Opened in December 2007 (after a decade of delays) the National Centre for the Performing Arts (NCPA) prides itself on having a mandate for educating the public (which they do) and pledging to offer affordable tickets (maybe someday).
Eighty per cent of its audience has never seen a show before, but everyone wants to see the inside of ‘The Egg’ (as it is colloquially known). The mobs at the lobby’s metal detectors recall an airport at Christmas (don’t bring a camera), but the massive domed ceiling is like a modern-day Pantheon, and the corridor is – for three seasons anyway – covered with actual water.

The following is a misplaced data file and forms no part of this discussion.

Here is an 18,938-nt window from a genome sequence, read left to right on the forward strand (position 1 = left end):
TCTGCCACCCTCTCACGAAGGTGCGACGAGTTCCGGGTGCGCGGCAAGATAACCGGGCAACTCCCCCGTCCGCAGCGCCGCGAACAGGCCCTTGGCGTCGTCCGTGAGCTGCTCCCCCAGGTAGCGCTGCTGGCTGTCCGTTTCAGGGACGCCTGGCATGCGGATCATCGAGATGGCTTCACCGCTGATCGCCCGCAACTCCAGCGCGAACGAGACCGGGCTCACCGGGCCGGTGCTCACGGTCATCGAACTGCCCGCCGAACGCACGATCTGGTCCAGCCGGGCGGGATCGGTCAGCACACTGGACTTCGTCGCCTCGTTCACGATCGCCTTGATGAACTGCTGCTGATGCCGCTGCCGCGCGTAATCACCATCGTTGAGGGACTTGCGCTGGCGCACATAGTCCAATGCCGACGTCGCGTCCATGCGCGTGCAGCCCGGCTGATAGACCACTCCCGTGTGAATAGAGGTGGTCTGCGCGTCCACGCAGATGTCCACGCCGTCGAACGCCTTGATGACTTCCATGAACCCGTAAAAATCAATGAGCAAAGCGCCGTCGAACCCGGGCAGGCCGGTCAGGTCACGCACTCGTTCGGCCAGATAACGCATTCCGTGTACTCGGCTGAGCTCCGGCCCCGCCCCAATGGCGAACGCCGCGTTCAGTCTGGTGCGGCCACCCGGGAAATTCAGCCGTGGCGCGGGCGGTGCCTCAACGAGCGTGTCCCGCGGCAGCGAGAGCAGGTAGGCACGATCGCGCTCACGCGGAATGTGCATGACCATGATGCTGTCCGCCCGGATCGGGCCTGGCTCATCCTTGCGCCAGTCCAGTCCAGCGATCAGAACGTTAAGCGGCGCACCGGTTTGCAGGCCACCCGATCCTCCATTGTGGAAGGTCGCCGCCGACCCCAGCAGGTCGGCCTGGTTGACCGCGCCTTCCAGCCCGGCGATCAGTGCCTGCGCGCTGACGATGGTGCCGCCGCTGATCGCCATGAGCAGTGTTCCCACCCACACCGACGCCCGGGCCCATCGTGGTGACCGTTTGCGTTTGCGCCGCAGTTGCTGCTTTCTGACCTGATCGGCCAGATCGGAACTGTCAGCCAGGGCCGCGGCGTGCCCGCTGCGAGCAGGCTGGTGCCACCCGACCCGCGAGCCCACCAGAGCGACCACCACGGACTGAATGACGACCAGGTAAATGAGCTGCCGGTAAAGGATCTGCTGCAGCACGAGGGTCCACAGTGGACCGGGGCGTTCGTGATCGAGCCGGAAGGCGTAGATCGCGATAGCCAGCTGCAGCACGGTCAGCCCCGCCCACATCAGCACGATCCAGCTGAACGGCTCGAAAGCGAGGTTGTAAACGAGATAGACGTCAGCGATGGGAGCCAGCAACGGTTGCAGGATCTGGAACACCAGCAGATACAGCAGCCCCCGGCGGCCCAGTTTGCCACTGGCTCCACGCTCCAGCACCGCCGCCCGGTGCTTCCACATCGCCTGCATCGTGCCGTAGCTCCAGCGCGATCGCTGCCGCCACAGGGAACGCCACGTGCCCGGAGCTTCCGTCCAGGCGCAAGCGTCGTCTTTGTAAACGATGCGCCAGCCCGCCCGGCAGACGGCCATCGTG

This awe wanes a bit, however, inside the individual venues. Although technically perfect, the opera house’s horseshoe-shaped stage is deep but narrow, making some groups look cramped. Sadly, NCPA's mint-green concert hall is the bane of any musician who loves good acoustics – don’t sit behind the stage unless it’s a full orchestra, solo voices are lost.
Audiences range from sophisticated (foreign orchestras) to the not-so sophisticated (chamber concerts, Chinese language theatre); the chatter and plastic-bag white noise may drive you screaming into the street.
Still, it has the best shows in town, and represents what we hope is China’s concrete commitment to its many talented artists.